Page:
Birth of the Modern World
In this course we will examine how migration has shaped the modern world. Most of our focus will be dedicated to what has occurred since the 1700s. We will start by looking at the various theories put forward to explain why people migrate and what effect this has for the sender communities, the receiver communities and for migrants themselves. We will then turn to more empirical examples of migration. Each week we will examine a different type of movement. One weekly seminar will be dedicated to an historical case study involving the analysis of primary sources, while the other weekly seminar will focus on a more contemporary case study on a related type of movement. Topics covered include slavery, colonial and post-colonial migration, labour migration, internal migration and asylum. Due to the global nature of the course, texts will include studies concerning Africa, North America, Europe, Asia, the Caribbean, the Middle East, the Gulf States and Australia.
To provide students with a range of opportunities to develop their analytical and presentation skills.
To apply migration theory to the analysis of empirical case studies.
To facilitate students to independently formulate clear and well-argued opinions concerning migration.
To provide students with an overview of how migration has affected modern society.
To enable students to consider contemporary migration debates from historical perspectives.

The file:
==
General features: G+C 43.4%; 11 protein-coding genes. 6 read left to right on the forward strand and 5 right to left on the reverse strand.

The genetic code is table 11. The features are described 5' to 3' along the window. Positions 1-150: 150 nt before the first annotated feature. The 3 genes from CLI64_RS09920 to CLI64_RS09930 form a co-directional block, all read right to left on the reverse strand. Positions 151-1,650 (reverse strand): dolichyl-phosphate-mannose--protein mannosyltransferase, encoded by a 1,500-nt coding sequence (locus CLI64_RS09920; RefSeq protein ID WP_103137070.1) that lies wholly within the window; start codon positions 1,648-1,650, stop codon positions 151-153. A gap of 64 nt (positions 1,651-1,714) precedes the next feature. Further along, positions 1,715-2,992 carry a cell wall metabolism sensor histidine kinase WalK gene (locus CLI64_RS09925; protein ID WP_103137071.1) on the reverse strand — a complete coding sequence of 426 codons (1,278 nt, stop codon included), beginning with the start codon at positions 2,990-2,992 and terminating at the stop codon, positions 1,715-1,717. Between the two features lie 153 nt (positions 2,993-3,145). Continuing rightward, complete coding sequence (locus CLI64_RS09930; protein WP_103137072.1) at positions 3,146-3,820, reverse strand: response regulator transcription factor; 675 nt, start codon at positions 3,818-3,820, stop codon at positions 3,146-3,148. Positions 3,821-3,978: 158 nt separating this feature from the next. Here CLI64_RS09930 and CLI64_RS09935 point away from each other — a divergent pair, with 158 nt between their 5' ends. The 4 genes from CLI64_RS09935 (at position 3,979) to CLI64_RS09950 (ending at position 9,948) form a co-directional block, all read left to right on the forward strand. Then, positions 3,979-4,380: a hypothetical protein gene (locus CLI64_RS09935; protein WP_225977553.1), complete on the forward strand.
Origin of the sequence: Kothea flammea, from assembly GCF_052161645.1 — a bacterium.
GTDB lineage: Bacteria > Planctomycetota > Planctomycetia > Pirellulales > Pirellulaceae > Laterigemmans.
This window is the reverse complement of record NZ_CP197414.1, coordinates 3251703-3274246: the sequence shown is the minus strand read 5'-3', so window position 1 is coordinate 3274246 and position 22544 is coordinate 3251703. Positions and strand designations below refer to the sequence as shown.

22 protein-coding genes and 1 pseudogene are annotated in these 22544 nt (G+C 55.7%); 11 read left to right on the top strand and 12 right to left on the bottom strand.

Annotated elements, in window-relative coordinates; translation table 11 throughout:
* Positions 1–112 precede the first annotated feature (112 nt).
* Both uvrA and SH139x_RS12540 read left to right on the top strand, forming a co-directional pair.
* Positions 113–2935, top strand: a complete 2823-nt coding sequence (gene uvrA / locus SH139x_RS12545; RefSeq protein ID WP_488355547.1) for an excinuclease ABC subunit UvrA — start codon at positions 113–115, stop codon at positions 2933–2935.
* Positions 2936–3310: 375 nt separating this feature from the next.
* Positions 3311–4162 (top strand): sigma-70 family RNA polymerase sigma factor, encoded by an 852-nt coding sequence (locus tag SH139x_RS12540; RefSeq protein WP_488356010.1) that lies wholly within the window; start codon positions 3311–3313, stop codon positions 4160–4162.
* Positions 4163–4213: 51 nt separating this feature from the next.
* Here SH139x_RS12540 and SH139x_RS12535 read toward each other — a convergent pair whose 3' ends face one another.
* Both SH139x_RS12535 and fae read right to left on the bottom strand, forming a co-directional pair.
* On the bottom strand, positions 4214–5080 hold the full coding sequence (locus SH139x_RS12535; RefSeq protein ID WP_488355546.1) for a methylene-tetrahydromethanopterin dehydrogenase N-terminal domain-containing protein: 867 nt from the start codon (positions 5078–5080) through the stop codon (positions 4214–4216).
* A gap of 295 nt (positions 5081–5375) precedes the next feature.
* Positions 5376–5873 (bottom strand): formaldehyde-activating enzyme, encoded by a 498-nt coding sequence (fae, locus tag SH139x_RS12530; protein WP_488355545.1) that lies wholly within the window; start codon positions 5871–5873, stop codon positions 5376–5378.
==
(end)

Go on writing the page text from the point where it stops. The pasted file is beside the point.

To expose students to the various disciplinary approaches that scholars use to examine migration.
To develop students’ insight into how migration has influenced the modern world.
To encourage students to compare and contrast past migration with more contemporary patterns and debates.
Once available, timetables will be published here.
Mode of instruction
The course will be taught predominantly through seminars. The first seminar of the week will focus on historical migration and will feature a short overview from the instructor about the topic under analysis in the first half of the class. A short group presentation (c. 15 minutes) will present a primary source relating to the topic under discussion (e.g. a written account of an indentured migrant’s experiences in the nineteenth century) in the second half of the class. The reading(s) will also be analysed and debated.
The second seminar of the week, which concentrates on more contemporary issues, will be predominantly student-led. Seminars will mostly involve a discussion of the weekly literature and in addition, selected video clips, art, music, podcasts and other sources will also be used throughout.
Literature reviews (20%)
Account of interview with asylum seeker/refugee/migrant (10%)
Group presentations on primary sources (10%)
Elevator pitch (5%)
Final essay (40%)
There will be a Blackboard site available for this course. Students will be enrolled at least one week before the start of classes.
Most of the readings will take the form of articles that can be downloaded from the university library. The list will be distributed in advance of the first meeting via Blackboard. Primary sources will also be provided for each week.
This course is open to LUC students and LUC exchange students. Registration is coordinated by the Education Coordinator. Interested non-LUC students should contact firstname.lastname@example.org.
This course will touch on some aspects covered by Dr. Ann Wilson in her 200-level course Historical Approaches to Diversity: Racism in Historical Perspective.